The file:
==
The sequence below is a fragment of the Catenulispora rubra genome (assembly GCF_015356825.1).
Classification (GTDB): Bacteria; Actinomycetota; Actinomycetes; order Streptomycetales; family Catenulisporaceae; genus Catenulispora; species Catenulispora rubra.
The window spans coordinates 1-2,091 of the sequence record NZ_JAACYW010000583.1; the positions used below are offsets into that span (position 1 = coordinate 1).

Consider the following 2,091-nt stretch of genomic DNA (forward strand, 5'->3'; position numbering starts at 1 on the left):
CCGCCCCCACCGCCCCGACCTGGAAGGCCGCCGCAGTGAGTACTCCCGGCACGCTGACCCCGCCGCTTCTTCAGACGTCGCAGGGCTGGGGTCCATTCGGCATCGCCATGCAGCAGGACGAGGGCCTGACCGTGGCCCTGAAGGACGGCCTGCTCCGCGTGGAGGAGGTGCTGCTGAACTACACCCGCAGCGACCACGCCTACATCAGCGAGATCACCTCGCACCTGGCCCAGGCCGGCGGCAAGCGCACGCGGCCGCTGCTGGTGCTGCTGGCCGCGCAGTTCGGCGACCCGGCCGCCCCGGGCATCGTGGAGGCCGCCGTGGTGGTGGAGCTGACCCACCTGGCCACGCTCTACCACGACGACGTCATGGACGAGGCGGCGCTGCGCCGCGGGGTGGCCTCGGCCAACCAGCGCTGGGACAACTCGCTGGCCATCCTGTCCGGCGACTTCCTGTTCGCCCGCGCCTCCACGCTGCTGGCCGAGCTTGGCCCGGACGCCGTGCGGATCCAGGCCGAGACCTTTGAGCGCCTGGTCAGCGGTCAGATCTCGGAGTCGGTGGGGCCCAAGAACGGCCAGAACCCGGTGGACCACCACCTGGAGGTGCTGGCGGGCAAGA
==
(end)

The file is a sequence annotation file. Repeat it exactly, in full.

The sequence below is a fragment of the Catenulispora rubra genome (assembly GCF_015356825.1).
Classification (GTDB): Bacteria; Actinomycetota; Actinomycetes; order Streptomycetales; family Catenulisporaceae; genus Catenulispora; species Catenulispora rubra.
The window spans coordinates 1-2,091 of the sequence record NZ_JAACYW010000583.1; the positions used below are offsets into that span (position 1 = coordinate 1).

Consider the following 2,091-nt stretch of genomic DNA (forward strand, 5'->3'; position numbering starts at 1 on the left):
CCGCCCCCACCGCCCCGACCTGGAAGGCCGCCGCAGTGAGTACTCCCGGCACGCTGACCCCGCCGCTTCTTCAGACGTCGCAGGGCTGGGGTCCATTCGGCATCGCCATGCAGCAGGACGAGGGCCTGACCGTGGCCCTGAAGGACGGCCTGCTCCGCGTGGAGGAGGTGCTGCTGAACTACACCCGCAGCGACCACGCCTACATCAGCGAGATCACCTCGCACCTGGCCCAGGCCGGCGGCAAGCGCACGCGGCCGCTGCTGGTGCTGCTGGCCGCGCAGTTCGGCGACCCGGCCGCCCCGGGCATCGTGGAGGCCGCCGTGGTGGTGGAGCTGACCCACCTGGCCACGCTCTACCACGACGACGTCATGGACGAGGCGGCGCTGCGCCGCGGGGTGGCCTCGGCCAACCAGCGCTGGGACAACTCGCTGGCCATCCTGTCCGGCGACTTCCTGTTCGCCCGCGCCTCCACGCTGCTGGCCGAGCTTGGCCCGGACGCCGTGCGGATCCAGGCCGAGACCTTTGAGCGCCTGGTCAGCGGTCAGATCTCGGAGTCGGTGGGGCCCAAGAACGGCCAGAACCCGGTGGACCACCACCTGGAGGTGCTGGCGGGCAAGA